Chores are an important part of self-development. They teach responsibility and instill pride, providing the foundation for developing a strong work ethic. In fact, children as young as two years old can start performing simple, age-appropriate chores.
By requiring your toddler to help with certain chores, you will teach them to contribute to your household community in a productive way. Children who lack the responsibility of chores will eventually grow up to feel a sense of entitlement or may be poor at cleaning up after themselves as adults.
Start healthy behaviors early by choosing a few small, age-appropriate tasks for toddlers to complete.
Every child develops at a slightly different pace. Some little ones may be ready for simple chores shortly after their first birthday. Others will be closer to two years old before they have the capacity. Use your judgment and don’t force something that seems to be beyond your child’s development.
Pick Up Toys.Picking up a small number of toys and placing them in a bin or basket requires minimal dexterity and is a great choice for 1-2 year olds. Begin teaching your toddler to pick up toys when they are done playing or ready to move on to a different activity.
As a parent, you will have to help them. Some days they will participate and others they may not do as well. Keep up with it. Eventually, they will learn what is expected and begin picking up their toys independently.
Put Dirty Laundry in the Hamper. Similar to picking up toys, it requires very little skill to pick up a piece of clothing and place it in the hamper. By encouraging your little one to help with this task, he or she will learn that this is where dirty clothes go. As they get older, they will be more likely to use the hamper and keep a tidy room.
Retrieve Diapers and Wipes. If you keep diapers and wipes in an area that is accessible, try getting your toddler to retrieve these items when it is time for a diaper change. This is a very small baby step towards independence and future potty training habits.
Throw Away Small Trash. Teach them what goes in the trash bin and have them take these items to the trash on their own. Be careful, they will try to throw some non-trash things away. We have lost more than a few utensils and children's plates this way. Keep working on it, letting them know what belongs and what does not.
Toddlers develop rapidly in the first few years. You will be surprised at the difference that 3 months or 6 months can make in your toddler's ability to perform small tasks. Try introducing a new chore that is a little harder than what you think they can do. Most little ones will surprise you and rise to the occasion.
Put Clothes Away. If you label drawers with pictures of clothing items, this becomes a simple matching game where your toddler can learn to identify different types of clothing and match them with the appropriate drawer.
Feed the Pet.With supervision from a parent, a toddler can easily scoop kibble or fill a water bowl. The responsibility of taking care of a pet teaches children to be nurturing and caring and may help develop empathy.
Water Houseplants. Use a special watering cup that is pre-measured. Mark a line on the cup and have the toddler fill to the line and then pour in each plant that is within their reach.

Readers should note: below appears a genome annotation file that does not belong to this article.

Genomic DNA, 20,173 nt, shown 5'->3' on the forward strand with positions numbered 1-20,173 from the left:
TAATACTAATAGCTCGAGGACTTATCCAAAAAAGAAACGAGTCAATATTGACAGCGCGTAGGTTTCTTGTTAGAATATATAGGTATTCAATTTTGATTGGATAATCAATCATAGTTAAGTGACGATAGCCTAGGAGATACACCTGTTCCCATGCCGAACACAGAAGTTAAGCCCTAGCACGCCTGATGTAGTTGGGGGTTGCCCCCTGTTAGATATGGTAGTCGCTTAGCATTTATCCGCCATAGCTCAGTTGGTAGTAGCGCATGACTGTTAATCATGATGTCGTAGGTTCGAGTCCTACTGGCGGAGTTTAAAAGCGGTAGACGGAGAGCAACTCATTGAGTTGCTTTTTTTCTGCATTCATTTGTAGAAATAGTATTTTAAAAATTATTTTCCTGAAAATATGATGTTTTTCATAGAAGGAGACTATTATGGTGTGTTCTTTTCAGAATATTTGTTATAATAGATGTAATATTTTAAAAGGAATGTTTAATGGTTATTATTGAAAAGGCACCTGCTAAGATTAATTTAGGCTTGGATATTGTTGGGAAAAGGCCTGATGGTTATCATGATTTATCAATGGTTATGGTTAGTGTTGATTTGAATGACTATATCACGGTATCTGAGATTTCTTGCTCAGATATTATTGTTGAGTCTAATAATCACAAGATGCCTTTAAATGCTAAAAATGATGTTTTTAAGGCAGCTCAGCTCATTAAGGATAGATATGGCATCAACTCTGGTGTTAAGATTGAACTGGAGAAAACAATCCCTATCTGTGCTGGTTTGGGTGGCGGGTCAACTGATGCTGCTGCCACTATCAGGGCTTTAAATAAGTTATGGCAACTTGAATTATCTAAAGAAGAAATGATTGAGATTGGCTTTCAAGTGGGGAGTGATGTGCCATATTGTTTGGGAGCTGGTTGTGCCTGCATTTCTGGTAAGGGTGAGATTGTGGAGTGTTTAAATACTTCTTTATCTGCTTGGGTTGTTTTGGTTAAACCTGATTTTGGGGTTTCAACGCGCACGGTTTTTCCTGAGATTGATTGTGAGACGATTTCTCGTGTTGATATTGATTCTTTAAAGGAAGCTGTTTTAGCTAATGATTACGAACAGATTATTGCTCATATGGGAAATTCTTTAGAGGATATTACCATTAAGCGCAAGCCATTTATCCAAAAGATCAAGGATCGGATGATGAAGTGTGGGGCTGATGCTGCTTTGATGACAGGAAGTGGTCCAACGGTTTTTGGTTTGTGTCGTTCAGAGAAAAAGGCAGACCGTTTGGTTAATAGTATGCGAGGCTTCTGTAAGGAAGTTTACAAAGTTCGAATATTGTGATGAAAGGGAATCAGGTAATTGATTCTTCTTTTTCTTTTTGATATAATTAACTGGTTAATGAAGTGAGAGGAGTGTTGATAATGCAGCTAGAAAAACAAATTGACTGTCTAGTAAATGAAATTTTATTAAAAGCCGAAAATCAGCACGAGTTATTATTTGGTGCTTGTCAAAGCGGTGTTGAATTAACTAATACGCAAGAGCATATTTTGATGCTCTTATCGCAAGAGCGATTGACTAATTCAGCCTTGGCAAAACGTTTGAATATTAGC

Wipe up Small Spills. Toddlers make messes. As hard as they try, they just don’t have the dexterity and spilled drinks or dropped food are part of the gig. But they can help clean up small messes. Show them where to get a rag or paper towel, wipe up the mess, and whether to discard in the laundry or trash.
Put Coat and Shoes Away. Designate a spot for shoes and a hook within reach for coats and teach your little one to put these items away when they arrive at home. Not only is this an easy chore that they can complete independently, but it will help keep these items off of the floor.
As your child begins to grow out of the toddler phase, he or she should be mastering all of the chores on the toddler checklist. And, some may be advancing to more difficult chores like making their bed or using a handheld vacuum.
Set the Table. With assistance on heavy or breakable items, toddlers can handle sorting out dishes to set the table. They can carry items like spoons, forks, plastic cups, or plates and place them at each place setting.
Help Put Groceries Away. Another version of a sorting chore, toddlers can learn where different types of food go in the kitchen. They can help with putting away anything that is within their reach or that is not too heavy.
Help Brush Their Teeth. While children often do not have the dexterity to brush independently until they are around 8 years old, they can start learning by brushing first around age 3 or 4. Then mom or dad can finish the job to make sure that they are getting a complete brushing in.
Help Make the Bed. A 3 or 4-year-old may not be big enough to maneuver a fitted sheet on their bed alone, but they can help with simple tasks. You can have them place pillows or smooth wrinkles while you make the bed.
Dust Large Furniture. You might not want to task them with dusting collectibles or anything breakable, but toddlers can almost certainly handle a microfiber cloth and large surfaces like end tables, consoles, and tv stands.
Toddlers are capable of more than you think. Assigning chores and encouraging their help with household tasks is an important part of their development. Chores teach responsibility and instill pride, eventually leading to the development of a good work ethic.